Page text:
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Browsing by Subject "SOA markers"

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  • Tiusanen, Aleksi (2023)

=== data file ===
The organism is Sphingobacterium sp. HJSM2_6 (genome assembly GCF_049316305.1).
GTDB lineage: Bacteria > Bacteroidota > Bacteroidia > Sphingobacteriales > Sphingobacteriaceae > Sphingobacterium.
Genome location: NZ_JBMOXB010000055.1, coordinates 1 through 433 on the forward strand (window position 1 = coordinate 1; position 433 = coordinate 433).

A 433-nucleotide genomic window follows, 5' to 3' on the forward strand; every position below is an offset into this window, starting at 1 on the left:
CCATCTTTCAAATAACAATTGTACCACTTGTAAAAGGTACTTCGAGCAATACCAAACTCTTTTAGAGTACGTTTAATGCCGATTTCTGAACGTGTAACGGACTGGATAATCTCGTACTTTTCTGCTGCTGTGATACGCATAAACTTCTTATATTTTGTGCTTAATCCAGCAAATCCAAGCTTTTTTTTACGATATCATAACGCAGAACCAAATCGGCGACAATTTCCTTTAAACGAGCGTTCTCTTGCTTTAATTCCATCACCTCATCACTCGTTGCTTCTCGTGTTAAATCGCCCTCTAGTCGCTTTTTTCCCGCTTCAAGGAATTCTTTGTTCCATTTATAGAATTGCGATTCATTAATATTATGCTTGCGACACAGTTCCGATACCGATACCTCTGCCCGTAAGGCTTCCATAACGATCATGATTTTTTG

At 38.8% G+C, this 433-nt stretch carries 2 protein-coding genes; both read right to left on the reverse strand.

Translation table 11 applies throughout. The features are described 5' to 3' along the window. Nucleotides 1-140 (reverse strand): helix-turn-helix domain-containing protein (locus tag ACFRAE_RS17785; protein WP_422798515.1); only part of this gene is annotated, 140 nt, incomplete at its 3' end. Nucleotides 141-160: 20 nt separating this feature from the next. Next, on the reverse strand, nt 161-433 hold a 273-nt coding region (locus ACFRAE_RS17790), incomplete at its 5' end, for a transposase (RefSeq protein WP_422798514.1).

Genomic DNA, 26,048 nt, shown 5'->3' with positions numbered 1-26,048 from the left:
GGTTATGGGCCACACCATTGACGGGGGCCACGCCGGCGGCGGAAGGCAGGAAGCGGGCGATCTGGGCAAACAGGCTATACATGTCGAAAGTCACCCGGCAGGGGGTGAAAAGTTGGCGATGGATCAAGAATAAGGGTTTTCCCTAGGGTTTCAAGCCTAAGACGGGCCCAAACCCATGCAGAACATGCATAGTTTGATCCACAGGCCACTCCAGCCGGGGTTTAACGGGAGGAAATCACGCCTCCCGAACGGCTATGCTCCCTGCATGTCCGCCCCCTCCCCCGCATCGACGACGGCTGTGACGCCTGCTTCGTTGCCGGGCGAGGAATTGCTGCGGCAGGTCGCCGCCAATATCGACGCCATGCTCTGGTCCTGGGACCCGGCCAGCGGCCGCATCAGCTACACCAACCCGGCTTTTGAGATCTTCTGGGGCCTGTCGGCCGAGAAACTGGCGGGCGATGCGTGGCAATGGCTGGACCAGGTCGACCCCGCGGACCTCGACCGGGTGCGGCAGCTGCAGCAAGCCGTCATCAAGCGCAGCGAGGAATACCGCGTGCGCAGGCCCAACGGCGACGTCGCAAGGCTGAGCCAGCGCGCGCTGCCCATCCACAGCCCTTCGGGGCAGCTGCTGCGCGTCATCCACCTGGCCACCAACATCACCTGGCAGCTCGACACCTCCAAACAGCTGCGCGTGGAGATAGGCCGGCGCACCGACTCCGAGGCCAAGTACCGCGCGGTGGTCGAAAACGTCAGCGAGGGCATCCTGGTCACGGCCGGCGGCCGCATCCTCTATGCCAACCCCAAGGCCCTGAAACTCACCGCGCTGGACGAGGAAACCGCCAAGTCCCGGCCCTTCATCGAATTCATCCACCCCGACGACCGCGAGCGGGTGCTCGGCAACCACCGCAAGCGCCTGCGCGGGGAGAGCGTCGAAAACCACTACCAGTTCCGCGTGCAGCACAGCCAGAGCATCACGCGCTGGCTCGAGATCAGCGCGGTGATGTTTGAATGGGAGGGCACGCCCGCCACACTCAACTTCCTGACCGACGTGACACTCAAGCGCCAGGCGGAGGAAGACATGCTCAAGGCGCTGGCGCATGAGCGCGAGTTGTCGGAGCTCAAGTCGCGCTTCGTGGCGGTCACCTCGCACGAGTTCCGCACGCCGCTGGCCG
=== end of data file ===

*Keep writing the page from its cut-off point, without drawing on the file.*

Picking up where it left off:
Oxidized compounds in the atmosphere can occur as emitted primary compounds or as the products of secondary formation when volatile emitted precursors react with various oxidants. Due to the polar functional groups, their vapor pressures decrease and they condense onto growing small particles or forming new particles by the cloud condensation nuclei reaction. Small particles affect climate change by the formation of clouds and scattering solar radiation. The particles and oxidized compounds themselves could cause serious health problems when inhaled. Thereby, the study of oxidized compounds in the atmosphere is very important. Based on the literature review, the focus of the research is to discover new oxidized species, and to evaluate their sources and factors affecting their formation. Monitoring of biogenic and anthropogenic primary oxidized compounds or secondarily oxidized products in chamber experiments or field campaigns is common. New discoveries have been reported including various new oxidized compounds and a new group of compounds called highly oxidized organic molecules (HOMs). Analytics is mainly focused on chromatographic methods identifying and quantifying compounds in low concentrations. The analytics of HOMs are currently based on high-resolution mass spectrometry employing chemical ionization. Oxidized compounds could also be monitored by spectrophotometric methods in which the determinations of total amounts are based on functional groups. In the experimental part of this thesis, a liquid chromatography-tandem mass spectrometric method applying hydrophilic interaction chromatography was developed to analyze 18 organic acids. The developed method was sensitive to C4-C10 dicarboxylic acids and aromatic acids. In contrast, for smaller and multifunctional acids, the sensitivity decreased due to broader chromatographic peaks. Acids were determined from aerosol samples which were collected with conventional filter sampling and miniaturized filter sampling on a drone. The aim of the work was to compare samples collected with two different sampling techniques to assess if they provided comparable results. Concentration differences between daytime and night-time was assessed from samples taken with conventional filter sampling. C4-C9 dicarboxylic acids, cis-pinonic acid, benzoic acid, phthalic acid, and glycolic acid were detected in both sample types. Possible elimination of adsorption from gas phase to particle phase was demonstrated for cis-pinonic acid and succinic acid due to the lower sample volume in drone sampling. Other detected acids’ concentrations were comparable between two different sampling strategies, considering different sampling sites and extraction methods. Daytime and night-time comparison suggest that acids’ concentrations are higher in daytime when photo-oxidation reactions occur.